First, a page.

We are a nation looking for help with our overabundance of stuff. So what better time than summer to target a few clutter-clogged zones in our homes and organize them?
We've seen more self-help organizing books being written in this category, which became popular in the prosperous 1990s, according to Lauren Nemroff, senior editor of books for Amazon.com. Interest exploded recently with the coverage of hoarders on shows such as Oprah and the steady stream of DIY cable series starring professional organizers.
"The current emphasis on organization and de-cluttering can also be seen as a psychological response to the economic downturn," Nemroff wrote in an e-mail. "Most people are looking to do more with less, and gain a sense of control over their lives and stuff."
To get you jump-started, we spoke to organizers about practical ways to tame three trouble spots in many homes: the junk drawer, kids' school papers and photo storage. Check out their ideas to get motivated so that by summer's end, you will be cleared out, sorted through and in control.
The junk drawer
An overstuffed drawer has become a catchall for the small items of life, many of which have no assigned storage places in your home.
Stacey Platt, a New York professional organizer and author of What's a Disorganized Person to Do? (Artisan Books; $16.95).
Platt prefers to start an organizing project with a clean slate. She advises you to empty the drawer, turn it upside down and shake out dust, then wipe clean. Invest in small organizing trays to keep things in order.
Then begin your sort-and-toss cycle. Throw out whatever fits the definition of junk: soy sauce packets, grungy plastic forks, inkless pens and ancient crumpled receipts. Put items back where they belong: screws in the toolbox, keys on your key rack, stray change in your wallet.
Platt says "good junk" is whatever you use frequently and need to put your hands on quickly. The junk drawer often includes scissors, a tape measure, tape, sticky notes, a screwdriver, a few rubber bands (not 50), a highlighter and a glue stick.
1Loose keys are a challenge. If someone gives you a key to their house, bike or boat, put it on a small keychain and label it with the person's name or some other identifying code. Keep all keys together on a rack or in a metal box.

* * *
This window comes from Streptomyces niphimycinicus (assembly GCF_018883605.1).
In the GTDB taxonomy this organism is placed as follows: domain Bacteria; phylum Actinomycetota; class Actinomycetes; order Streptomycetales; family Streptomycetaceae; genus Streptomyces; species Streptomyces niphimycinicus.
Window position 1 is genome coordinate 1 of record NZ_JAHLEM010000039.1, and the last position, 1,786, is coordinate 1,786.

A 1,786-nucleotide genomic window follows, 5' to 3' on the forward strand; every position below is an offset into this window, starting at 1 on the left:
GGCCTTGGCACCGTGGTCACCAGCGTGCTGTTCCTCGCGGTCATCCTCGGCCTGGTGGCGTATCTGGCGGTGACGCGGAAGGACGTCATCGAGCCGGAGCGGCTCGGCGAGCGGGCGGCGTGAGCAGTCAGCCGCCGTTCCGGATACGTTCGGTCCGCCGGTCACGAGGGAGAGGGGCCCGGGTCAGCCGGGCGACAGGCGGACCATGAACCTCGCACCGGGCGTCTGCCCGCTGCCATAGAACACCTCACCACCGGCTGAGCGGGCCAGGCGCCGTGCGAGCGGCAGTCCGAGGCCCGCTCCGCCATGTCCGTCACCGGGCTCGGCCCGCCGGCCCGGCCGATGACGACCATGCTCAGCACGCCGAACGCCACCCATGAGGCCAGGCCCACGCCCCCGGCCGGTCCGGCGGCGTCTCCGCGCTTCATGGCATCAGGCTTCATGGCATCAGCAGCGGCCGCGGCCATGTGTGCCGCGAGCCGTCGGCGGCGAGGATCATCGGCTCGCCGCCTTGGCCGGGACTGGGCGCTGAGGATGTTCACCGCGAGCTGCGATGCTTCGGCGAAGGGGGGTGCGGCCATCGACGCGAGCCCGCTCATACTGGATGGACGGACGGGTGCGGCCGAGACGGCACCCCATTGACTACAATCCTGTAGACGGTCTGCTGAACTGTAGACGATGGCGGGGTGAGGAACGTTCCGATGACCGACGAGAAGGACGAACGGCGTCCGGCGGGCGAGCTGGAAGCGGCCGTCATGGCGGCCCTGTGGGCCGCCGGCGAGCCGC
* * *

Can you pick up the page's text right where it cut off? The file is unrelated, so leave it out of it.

2Figure out what chargers and cords belong to and put them in small plastic bags marked with their gadget of origin. Stash these in a tech supplies drawer or box.
3 A junk drawer is not a great resting place for batteries. Put all your fresh batteries in a labeled plastic shoe box.
Kids and paper
Parents must teach children how to maintain order for themselves. They need to learn how to have a place for everything in their bedroom, desk and backpack.
Sandra Forbes, a professional organizer and mother of seven in suburban Washington. Her firm, Forbes Organizing, advises working moms in home management.
A parent needs to work with the child in developing systems that help everyone get out the door on time in the morning and into bed at a decent hour. Some kids need a checklist on the front door of what they need to bring to school every day, from lunch money to band instruments. Some families load backpacks at night and set them by the door or other "launch pad" before bedtime.
Keeping a family binder in your kitchen or on your desk gives a home to all the essential paper that's constantly arriving from teachers, band leaders and coaches. Forbes uses a three-ring binder with tabs for each child. Using clear sleeves, she organized schedules, phone lists and academic and sports calendars. You can use a similar binder for report cards and awards. She purges unneeded papers at the end of the school year and starts over.
1Keep a bright-colored file labeled "pending" for permission slips and other paperwork that is due in the future.
2 Forbes uses the Microsoft Outlook calendar as a master clearinghouse for family dates. She clicks and drags e-mails into her calendar so all the information she needs on an activity is in the same place.
3A weekly cleaning by each child of his bedroom floor can turn up missing items. Clean out backpacks, where children tend to stuff old papers and food wrappers.
Today's photography, almost exclusively digital, is often stored only on the computer. Many households have not merged shoe boxes of photos with their online photo libraries.
Judy Parkins, owner of Gently Organized in suburban Washington. Her specialty is home filing systems. Recently, Parkins rounded up all her family photos.
Parkins began by researching the best way to create a digital archive so all photographs would be accessible to her family. Even though she owns a scanner, she thought it would take too much time to do it herself. She looked into photo-scanning services that would convert her photos into digital files. She chose scanmyphotos.com.
Each scanning service gives instructions for how to send photos to them. Parkins unearthed her photos and set up a workstation to allow her to do a little bit each day. Her 4,300 photos eventually were sent back on two DVDs. (You can also order books of all your photos printed out.) Parkins' original photos were returned.
"I'm so happy to have this done," says Parkins. "My children now have access to them 24-7."
1Be ruthless when editing. Do not keep blurry photos. Do not keep photos of someone you don't recognize or a vacation you don't remember.
2Have three backup files: one on DVD or an external hard drive, one on your computer hard drive and one with an online digital sharing service such as Flickr, iPhoto, Picasa or Snapfish.
3At least once a year, go through new digital photos and delete any duplicates. Add the rest to your online digital sharing service. Parkins uses Flickr Pro.